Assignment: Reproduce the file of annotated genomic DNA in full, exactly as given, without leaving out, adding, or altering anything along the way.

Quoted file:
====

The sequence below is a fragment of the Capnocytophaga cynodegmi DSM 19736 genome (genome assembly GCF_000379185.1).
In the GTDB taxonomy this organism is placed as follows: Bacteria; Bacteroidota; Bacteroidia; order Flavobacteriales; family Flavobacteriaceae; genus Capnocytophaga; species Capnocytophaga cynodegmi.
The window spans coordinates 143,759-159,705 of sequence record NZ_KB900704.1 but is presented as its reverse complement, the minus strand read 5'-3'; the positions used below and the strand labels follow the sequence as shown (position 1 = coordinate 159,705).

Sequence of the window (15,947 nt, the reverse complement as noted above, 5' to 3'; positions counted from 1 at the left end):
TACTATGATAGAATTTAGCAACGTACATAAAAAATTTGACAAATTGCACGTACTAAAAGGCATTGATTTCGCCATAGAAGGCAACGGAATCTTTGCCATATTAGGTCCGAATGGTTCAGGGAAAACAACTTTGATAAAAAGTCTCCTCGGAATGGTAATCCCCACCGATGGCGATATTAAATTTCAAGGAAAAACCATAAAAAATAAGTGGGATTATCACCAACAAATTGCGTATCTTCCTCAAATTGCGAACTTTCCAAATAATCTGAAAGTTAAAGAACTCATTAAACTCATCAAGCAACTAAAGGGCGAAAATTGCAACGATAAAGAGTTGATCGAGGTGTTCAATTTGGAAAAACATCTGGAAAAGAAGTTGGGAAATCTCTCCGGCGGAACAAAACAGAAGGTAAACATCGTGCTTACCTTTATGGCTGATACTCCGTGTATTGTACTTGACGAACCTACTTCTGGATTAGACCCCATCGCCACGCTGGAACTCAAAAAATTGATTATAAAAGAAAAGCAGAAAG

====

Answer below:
The sequence below is a fragment of the Capnocytophaga cynodegmi DSM 19736 genome (genome assembly GCF_000379185.1).
In the GTDB taxonomy this organism is placed as follows: Bacteria; Bacteroidota; Bacteroidia; order Flavobacteriales; family Flavobacteriaceae; genus Capnocytophaga; species Capnocytophaga cynodegmi.
The window spans coordinates 143,759-159,705 of sequence record NZ_KB900704.1 but is presented as its reverse complement, the minus strand read 5'-3'; the positions used below and the strand labels follow the sequence as shown (position 1 = coordinate 159,705).

Sequence of the window (15,947 nt, the reverse complement as noted above, 5' to 3'; positions counted from 1 at the left end):
TACTATGATAGAATTTAGCAACGTACATAAAAAATTTGACAAATTGCACGTACTAAAAGGCATTGATTTCGCCATAGAAGGCAACGGAATCTTTGCCATATTAGGTCCGAATGGTTCAGGGAAAACAACTTTGATAAAAAGTCTCCTCGGAATGGTAATCCCCACCGATGGCGATATTAAATTTCAAGGAAAAACCATAAAAAATAAGTGGGATTATCACCAACAAATTGCGTATCTTCCTCAAATTGCGAACTTTCCAAATAATCTGAAAGTTAAAGAACTCATTAAACTCATCAAGCAACTAAAGGGCGAAAATTGCAACGATAAAGAGTTGATCGAGGTGTTCAATTTGGAAAAACATCTGGAAAAGAAGTTGGGAAATCTCTCCGGCGGAACAAAACAGAAGGTAAACATCGTGCTTACCTTTATGGCTGATACTCCGTGTATTGTACTTGACGAACCTACTTCTGGATTAGACCCCATCGCCACGCTGGAACTCAAAAAATTGATTATAAAAGAAAAGCAGAAAG